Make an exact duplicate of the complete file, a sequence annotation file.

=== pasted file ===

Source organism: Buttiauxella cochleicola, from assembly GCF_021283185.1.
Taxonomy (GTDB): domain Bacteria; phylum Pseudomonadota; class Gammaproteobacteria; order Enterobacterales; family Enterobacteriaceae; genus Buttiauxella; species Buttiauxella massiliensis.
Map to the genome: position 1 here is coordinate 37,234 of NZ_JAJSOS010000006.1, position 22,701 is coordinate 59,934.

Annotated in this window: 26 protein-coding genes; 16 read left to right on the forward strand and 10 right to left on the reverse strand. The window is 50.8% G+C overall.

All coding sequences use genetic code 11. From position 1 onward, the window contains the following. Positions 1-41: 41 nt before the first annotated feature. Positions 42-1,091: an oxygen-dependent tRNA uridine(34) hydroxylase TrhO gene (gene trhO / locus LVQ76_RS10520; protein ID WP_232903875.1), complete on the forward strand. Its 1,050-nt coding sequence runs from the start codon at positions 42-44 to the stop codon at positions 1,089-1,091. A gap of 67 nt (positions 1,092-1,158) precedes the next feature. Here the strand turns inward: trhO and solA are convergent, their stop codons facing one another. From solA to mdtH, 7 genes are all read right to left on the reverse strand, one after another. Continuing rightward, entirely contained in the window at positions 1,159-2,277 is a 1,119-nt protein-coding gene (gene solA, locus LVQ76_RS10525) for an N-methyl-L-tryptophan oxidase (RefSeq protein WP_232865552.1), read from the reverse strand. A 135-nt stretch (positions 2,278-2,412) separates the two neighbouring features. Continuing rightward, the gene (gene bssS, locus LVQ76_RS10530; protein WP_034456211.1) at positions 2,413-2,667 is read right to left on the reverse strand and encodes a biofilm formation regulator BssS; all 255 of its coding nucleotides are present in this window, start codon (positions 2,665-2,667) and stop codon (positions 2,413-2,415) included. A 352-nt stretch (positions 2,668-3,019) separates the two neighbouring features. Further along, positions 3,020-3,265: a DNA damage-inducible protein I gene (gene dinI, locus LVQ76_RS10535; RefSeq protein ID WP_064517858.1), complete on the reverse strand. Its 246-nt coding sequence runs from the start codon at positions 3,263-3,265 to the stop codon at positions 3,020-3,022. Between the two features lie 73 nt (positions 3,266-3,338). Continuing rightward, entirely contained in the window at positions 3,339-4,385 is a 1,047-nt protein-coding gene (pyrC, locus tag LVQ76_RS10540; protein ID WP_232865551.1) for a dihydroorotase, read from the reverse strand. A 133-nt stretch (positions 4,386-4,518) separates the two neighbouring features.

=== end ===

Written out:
Source organism: Buttiauxella cochleicola, from assembly GCF_021283185.1.
Taxonomy (GTDB): domain Bacteria; phylum Pseudomonadota; class Gammaproteobacteria; order Enterobacterales; family Enterobacteriaceae; genus Buttiauxella; species Buttiauxella massiliensis.
Map to the genome: position 1 here is coordinate 37,234 of NZ_JAJSOS010000006.1, position 22,701 is coordinate 59,934.

Annotated in this window: 26 protein-coding genes; 16 read left to right on the forward strand and 10 right to left on the reverse strand. The window is 50.8% G+C overall.

All coding sequences use genetic code 11. From position 1 onward, the window contains the following. Positions 1-41: 41 nt before the first annotated feature. Positions 42-1,091: an oxygen-dependent tRNA uridine(34) hydroxylase TrhO gene (gene trhO / locus LVQ76_RS10520; protein ID WP_232903875.1), complete on the forward strand. Its 1,050-nt coding sequence runs from the start codon at positions 42-44 to the stop codon at positions 1,089-1,091. A gap of 67 nt (positions 1,092-1,158) precedes the next feature. Here the strand turns inward: trhO and solA are convergent, their stop codons facing one another. From solA to mdtH, 7 genes are all read right to left on the reverse strand, one after another. Continuing rightward, entirely contained in the window at positions 1,159-2,277 is a 1,119-nt protein-coding gene (gene solA, locus LVQ76_RS10525) for an N-methyl-L-tryptophan oxidase (RefSeq protein WP_232865552.1), read from the reverse strand. A 135-nt stretch (positions 2,278-2,412) separates the two neighbouring features. Continuing rightward, the gene (gene bssS, locus LVQ76_RS10530; protein WP_034456211.1) at positions 2,413-2,667 is read right to left on the reverse strand and encodes a biofilm formation regulator BssS; all 255 of its coding nucleotides are present in this window, start codon (positions 2,665-2,667) and stop codon (positions 2,413-2,415) included. A 352-nt stretch (positions 2,668-3,019) separates the two neighbouring features. Further along, positions 3,020-3,265: a DNA damage-inducible protein I gene (gene dinI, locus LVQ76_RS10535; RefSeq protein ID WP_064517858.1), complete on the reverse strand. Its 246-nt coding sequence runs from the start codon at positions 3,263-3,265 to the stop codon at positions 3,020-3,022. Between the two features lie 73 nt (positions 3,266-3,338). Continuing rightward, entirely contained in the window at positions 3,339-4,385 is a 1,047-nt protein-coding gene (pyrC, locus tag LVQ76_RS10540; protein ID WP_232865551.1) for a dihydroorotase, read from the reverse strand. A 133-nt stretch (positions 4,386-4,518) separates the two neighbouring features.